Archive for June 2010

Oregon May 2010 Primary: Ballot Return Date for Republicans by Age

image0041

In general terms, the demographics of relative ballot return rates were like most elections. Older voters tended to return their ballots earlier.

Notice the relatively sharper uptick at the end for voters 59 and younger.

See the Democrats ballot return by age: http://lindholmcompanyblog.com/?p=3315

The figure shows the percentage of all ballots returned by date. Weekend numbers are irregular because counties have different policies for accepting ballots received on Saturday.

Data sources: Oregon Secretary of State and Labels and Lists of Bellevue, Washington.

Oregon May 2010 Primary: Ballot Return Date for Democrats by Age

image0021

In general terms, the demographics of relative ballot return rates were like most elections. Older voters tended to return their ballots earlier.

Notice the relatively sharper uptick at the end for voters 59 and younger.

The figure shows the percentage of all ballots returned by date. Weekend numbers are irregular because counties have different policies for accepting ballots received on Saturday.

Data sources: Oregon Secretary of State and Labels and Lists of Bellevue, Washington.

Latino and Vietnamese Voter Pct. by San Jose City Council District Compared

csj-l-v-out0

This chart compares the Latino and Vietnamese voter percentages by San Jose City Council District.

First, there is significant concentration. District 5, for Latinos, and District 7, for Vietnamese, both possess considerably higher percentages in their respective ethnicities than the other districts. Second, on the other hand, there is a generally positive correlation. Districts 5 and 7 have relatively high percentages of both Latinos and Vietnamese. Districts 1, 6, 9, and 10 are low in both.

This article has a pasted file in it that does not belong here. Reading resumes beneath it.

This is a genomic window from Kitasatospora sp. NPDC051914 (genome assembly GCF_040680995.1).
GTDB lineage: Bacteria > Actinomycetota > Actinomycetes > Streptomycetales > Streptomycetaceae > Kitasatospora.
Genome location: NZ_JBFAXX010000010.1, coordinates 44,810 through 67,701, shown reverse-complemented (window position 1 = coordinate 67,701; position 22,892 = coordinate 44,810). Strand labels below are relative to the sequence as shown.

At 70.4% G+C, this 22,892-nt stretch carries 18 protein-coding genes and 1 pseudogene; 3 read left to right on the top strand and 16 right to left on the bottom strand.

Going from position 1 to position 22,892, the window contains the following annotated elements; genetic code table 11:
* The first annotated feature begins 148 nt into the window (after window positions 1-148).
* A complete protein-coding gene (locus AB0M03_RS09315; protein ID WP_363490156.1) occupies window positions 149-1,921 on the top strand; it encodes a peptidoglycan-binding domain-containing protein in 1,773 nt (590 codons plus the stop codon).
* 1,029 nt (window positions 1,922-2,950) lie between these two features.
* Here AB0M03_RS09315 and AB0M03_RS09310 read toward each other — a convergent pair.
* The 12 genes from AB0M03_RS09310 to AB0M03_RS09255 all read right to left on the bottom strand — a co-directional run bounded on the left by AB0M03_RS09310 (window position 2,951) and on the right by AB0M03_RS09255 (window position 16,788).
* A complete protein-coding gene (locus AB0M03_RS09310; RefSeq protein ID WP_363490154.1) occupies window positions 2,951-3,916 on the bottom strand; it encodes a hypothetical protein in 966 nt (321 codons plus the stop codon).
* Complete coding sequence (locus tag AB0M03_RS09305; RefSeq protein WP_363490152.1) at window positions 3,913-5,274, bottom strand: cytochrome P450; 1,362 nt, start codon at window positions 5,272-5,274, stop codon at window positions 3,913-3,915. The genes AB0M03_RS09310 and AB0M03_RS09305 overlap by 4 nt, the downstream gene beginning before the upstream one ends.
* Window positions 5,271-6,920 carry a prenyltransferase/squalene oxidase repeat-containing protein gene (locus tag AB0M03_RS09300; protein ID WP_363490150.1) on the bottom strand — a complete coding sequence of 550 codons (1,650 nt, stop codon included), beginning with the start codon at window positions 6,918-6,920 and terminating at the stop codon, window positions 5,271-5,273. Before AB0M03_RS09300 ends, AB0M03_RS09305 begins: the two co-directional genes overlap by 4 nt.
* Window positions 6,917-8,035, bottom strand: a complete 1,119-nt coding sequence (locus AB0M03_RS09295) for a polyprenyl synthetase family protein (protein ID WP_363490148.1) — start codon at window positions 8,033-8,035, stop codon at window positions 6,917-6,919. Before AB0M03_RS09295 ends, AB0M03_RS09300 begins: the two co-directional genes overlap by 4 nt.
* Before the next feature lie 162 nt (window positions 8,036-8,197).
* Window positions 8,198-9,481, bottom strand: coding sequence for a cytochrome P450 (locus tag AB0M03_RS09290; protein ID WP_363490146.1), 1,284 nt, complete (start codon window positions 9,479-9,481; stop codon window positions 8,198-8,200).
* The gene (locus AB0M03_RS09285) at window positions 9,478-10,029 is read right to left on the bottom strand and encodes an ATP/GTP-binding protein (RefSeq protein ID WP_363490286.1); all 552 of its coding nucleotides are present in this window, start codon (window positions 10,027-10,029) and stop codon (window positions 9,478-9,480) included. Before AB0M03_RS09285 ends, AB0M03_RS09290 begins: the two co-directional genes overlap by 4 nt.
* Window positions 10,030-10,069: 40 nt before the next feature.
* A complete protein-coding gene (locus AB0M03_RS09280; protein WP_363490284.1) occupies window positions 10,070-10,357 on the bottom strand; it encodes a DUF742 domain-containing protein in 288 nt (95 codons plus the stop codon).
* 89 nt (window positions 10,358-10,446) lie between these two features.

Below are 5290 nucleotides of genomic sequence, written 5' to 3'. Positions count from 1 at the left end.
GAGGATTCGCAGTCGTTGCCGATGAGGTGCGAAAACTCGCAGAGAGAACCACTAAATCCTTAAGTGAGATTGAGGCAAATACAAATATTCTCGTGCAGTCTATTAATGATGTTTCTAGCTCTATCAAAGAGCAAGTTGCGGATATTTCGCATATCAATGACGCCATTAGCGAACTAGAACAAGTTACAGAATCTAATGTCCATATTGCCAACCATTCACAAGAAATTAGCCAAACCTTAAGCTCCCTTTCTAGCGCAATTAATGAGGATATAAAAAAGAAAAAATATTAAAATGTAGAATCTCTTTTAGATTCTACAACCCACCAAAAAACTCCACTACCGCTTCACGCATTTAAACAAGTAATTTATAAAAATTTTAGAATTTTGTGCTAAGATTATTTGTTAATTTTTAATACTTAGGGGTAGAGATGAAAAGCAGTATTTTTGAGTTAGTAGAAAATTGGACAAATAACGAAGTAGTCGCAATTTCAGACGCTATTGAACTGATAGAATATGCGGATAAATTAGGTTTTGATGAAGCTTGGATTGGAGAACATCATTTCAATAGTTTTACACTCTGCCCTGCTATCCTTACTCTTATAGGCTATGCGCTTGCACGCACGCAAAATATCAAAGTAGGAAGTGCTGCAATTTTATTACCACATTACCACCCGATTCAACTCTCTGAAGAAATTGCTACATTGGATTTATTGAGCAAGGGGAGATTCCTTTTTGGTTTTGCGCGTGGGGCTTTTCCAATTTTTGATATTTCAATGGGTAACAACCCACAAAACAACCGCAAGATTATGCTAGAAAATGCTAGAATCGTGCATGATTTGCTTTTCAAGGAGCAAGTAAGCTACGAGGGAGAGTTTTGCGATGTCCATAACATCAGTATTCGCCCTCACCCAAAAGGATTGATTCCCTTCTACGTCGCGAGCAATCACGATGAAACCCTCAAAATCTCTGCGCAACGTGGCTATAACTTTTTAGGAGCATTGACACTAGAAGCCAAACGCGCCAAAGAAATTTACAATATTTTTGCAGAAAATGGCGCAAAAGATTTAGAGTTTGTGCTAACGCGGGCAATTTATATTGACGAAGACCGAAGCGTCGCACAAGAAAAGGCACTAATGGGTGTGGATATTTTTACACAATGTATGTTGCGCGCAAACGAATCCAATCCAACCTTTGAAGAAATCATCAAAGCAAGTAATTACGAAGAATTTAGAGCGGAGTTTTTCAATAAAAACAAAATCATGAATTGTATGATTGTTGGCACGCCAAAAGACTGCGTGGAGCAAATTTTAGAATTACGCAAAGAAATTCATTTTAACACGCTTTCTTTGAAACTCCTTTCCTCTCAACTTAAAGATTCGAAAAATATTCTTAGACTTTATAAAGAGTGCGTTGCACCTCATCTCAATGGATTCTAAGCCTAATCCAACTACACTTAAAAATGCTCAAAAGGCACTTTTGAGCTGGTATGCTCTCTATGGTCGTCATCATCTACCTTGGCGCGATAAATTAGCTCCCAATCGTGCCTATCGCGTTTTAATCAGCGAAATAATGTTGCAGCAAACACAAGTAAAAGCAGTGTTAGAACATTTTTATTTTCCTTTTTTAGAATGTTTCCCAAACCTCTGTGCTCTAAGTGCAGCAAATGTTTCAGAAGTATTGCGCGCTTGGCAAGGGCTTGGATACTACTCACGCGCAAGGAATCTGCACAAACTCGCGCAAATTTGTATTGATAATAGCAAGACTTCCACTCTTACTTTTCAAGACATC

For a map of the districts: http://www.sanjoseca.gov/planning/data/council_dist

For reference, the city council members by district:
District 1: Constant
District 2: Kalra
District 3: Liccardo
District 4: Chu
District 5: Campos
District 6: Oliverio
District 7: Nguyen
District 8: Herrera
District 9: Chirco
District 10: Pyle

Source of data: Labels of Lists of Bellevue, Washington.

Oregon Republican Statewide Success and Partisan Turnout 1964-2008

image00213

Note the earlier comparison with House District success: http://lindholmcompanyblog.com/?p=36

Source of data: Oregon Secretary of State.

Oregon May 2010 Primary: Statewide Turnout Rates by Party and Vote Propensity

image004

The Republican turnout advantage over Democrats in every vote propensity. That advantage is highest among 2/4 and 3/4 voters.

An interesting characteristic is that Democrats and Other Parties and Non-affiliated voters had roughly the same turnout rates, with Democrats holding a consistent 1 to 4 percent advantage, for all vote propensities except 4/4 where Democrats held a 9 percent advantage.

These patterns probably reflect the anomalously high Democratic turnout in the 2008 Primary.

There are a number of earlier posts on this blog examining the 2008 Oregon Democratic Primary. For example, see: http://lindholmcompanyblog.com/?p=1047

For turnout by age see: http://lindholmcompanyblog.com/?p=3302

The vote propensity is the turnout for the last four primaries and generals (2006 Primary and General and 2008 Primary and General).